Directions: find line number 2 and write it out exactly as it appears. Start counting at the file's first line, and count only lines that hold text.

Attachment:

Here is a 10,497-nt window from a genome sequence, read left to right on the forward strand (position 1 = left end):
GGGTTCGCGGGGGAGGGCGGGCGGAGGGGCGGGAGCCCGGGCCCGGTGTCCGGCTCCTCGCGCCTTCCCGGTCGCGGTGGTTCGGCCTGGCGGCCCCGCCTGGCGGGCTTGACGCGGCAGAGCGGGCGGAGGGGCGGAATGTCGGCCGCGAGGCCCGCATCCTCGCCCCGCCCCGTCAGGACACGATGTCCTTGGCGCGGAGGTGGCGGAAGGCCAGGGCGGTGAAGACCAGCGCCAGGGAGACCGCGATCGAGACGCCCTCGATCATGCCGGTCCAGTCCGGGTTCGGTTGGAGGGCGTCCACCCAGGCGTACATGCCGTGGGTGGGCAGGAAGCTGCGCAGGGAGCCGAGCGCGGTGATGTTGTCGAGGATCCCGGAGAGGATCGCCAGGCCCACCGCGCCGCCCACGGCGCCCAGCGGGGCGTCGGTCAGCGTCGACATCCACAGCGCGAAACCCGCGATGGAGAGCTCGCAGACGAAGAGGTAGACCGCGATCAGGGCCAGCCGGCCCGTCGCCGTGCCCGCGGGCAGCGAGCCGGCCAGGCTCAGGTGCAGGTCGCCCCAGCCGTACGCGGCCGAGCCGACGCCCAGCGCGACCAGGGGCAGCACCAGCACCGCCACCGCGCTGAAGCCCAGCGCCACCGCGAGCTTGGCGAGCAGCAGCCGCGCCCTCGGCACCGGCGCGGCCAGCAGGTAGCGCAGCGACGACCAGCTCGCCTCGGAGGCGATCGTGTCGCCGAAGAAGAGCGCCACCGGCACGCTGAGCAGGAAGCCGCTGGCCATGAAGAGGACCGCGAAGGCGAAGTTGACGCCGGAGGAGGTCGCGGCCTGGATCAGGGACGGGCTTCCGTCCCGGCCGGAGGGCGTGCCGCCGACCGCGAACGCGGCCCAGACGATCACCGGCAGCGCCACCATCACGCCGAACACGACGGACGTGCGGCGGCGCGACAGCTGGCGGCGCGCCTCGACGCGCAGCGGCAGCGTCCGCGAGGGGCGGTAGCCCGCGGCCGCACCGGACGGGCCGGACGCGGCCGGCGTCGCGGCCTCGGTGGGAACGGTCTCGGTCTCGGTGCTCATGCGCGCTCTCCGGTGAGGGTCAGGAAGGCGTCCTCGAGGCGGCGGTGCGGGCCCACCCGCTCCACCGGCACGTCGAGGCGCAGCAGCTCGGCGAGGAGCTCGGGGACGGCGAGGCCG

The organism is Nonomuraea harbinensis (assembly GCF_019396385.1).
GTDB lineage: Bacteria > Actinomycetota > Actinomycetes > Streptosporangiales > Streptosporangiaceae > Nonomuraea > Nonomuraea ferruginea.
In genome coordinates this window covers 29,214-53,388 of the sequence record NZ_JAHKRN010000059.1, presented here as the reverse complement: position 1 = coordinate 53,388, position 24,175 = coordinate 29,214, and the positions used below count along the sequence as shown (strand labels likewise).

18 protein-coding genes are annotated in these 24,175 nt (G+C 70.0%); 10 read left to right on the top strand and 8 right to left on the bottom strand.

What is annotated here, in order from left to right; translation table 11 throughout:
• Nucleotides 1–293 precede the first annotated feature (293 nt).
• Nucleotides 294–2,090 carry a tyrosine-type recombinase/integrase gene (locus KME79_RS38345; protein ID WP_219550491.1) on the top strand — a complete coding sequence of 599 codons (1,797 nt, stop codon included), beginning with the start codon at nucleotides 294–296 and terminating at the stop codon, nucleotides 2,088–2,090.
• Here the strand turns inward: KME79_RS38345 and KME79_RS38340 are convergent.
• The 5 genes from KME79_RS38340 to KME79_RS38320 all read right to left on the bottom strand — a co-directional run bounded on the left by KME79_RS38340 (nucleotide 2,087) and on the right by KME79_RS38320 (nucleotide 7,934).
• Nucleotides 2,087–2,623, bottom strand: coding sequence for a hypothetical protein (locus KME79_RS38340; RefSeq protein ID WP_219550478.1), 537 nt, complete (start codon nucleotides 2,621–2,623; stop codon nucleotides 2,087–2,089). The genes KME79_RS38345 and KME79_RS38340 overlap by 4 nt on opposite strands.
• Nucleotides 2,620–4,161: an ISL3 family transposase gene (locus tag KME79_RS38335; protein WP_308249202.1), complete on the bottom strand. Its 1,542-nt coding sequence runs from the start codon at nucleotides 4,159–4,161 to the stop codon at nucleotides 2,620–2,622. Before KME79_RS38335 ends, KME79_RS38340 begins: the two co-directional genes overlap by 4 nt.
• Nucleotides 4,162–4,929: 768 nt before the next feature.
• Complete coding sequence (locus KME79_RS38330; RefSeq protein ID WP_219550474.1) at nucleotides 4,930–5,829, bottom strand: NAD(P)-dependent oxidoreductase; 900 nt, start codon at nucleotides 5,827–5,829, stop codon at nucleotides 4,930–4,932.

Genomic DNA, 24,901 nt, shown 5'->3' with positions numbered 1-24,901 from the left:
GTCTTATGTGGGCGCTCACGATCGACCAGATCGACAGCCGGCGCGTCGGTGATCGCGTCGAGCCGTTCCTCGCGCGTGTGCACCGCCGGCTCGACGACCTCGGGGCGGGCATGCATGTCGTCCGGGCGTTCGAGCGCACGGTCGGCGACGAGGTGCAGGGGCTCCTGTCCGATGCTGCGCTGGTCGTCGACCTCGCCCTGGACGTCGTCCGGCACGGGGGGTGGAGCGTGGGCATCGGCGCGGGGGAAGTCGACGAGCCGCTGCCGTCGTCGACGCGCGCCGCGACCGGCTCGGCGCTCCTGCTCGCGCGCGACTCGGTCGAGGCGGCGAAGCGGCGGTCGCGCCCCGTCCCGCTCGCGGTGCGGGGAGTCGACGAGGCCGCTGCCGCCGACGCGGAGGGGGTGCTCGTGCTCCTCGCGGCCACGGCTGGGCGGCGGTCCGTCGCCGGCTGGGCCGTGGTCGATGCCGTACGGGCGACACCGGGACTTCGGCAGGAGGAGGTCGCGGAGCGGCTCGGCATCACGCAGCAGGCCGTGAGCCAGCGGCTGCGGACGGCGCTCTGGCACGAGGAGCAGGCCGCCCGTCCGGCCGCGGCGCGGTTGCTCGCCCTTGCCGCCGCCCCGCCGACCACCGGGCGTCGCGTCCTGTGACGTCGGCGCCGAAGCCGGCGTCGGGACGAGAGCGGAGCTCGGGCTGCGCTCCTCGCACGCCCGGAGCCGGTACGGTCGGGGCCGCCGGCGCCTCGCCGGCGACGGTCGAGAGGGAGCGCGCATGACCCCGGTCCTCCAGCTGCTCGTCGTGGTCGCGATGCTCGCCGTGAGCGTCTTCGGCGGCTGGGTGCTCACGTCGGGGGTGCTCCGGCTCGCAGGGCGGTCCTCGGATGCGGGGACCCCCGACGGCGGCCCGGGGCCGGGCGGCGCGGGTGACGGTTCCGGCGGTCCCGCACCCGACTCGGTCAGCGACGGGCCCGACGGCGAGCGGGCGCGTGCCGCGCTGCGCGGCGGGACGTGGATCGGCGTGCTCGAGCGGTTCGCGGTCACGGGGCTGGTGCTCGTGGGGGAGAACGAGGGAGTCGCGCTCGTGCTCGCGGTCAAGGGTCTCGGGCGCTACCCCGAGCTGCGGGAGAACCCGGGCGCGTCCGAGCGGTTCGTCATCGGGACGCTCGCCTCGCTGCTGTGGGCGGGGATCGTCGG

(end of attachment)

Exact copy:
GGGTTCGCGGGGGAGGGCGGGCGGAGGGGCGGGAGCCCGGGCCCGGTGTCCGGCTCCTCGCGCCTTCCCGGTCGCGGTGGTTCGGCCTGGCGGCCCCGCCTGGCGGGCTTGACGCGGCAGAGCGGGCGGAGGGGCGGAATGTCGGCCGCGAGGCCCGCATCCTCGCCCCGCCCCGTCAGGACACGATGTCCTTGGCGCGGAGGTGGCGGAAGGCCAGGGCGGTGAAGACCAGCGCCAGGGAGACCGCGATCGAGACGCCCTCGATCATGCCGGTCCAGTCCGGGTTCGGTTGGAGGGCGTCCACCCAGGCGTACATGCCGTGGGTGGGCAGGAAGCTGCGCAGGGAGCCGAGCGCGGTGATGTTGTCGAGGATCCCGGAGAGGATCGCCAGGCCCACCGCGCCGCCCACGGCGCCCAGCGGGGCGTCGGTCAGCGTCGACATCCACAGCGCGAAACCCGCGATGGAGAGCTCGCAGACGAAGAGGTAGACCGCGATCAGGGCCAGCCGGCCCGTCGCCGTGCCCGCGGGCAGCGAGCCGGCCAGGCTCAGGTGCAGGTCGCCCCAGCCGTACGCGGCCGAGCCGACGCCCAGCGCGACCAGGGGCAGCACCAGCACCGCCACCGCGCTGAAGCCCAGCGCCACCGCGAGCTTGGCGAGCAGCAGCCGCGCCCTCGGCACCGGCGCGGCCAGCAGGTAGCGCAGCGACGACCAGCTCGCCTCGGAGGCGATCGTGTCGCCGAAGAAGAGCGCCACCGGCACGCTGAGCAGGAAGCCGCTGGCCATGAAGAGGACCGCGAAGGCGAAGTTGACGCCGGAGGAGGTCGCGGCCTGGATCAGGGACGGGCTTCCGTCCCGGCCGGAGGGCGTGCCGCCGACCGCGAACGCGGCCCAGACGATCACCGGCAGCGCCACCATCACGCCGAACACGACGGACGTGCGGCGGCGCGACAGCTGGCGGCGCGCCTCGACGCGCAGCGGCAGCGTCCGCGAGGGGCGGTAGCCCGCGGCCGCACCGGACGGGCCGGACGCGGCCGGCGTCGCGGCCTCGGTGGGAACGGTCTCGGTCTCGGTGCTCATGCGCGCTCTCCGGTGAGGGTCAGGAAGGCGTCCTCGAGGCGGCGGTGCGGGCCCACCCGCTCCACCGGCACGTCGAGGCGCAGCAGCTCGGCGAGGAGCTCGGGGACGGCGAGGCCG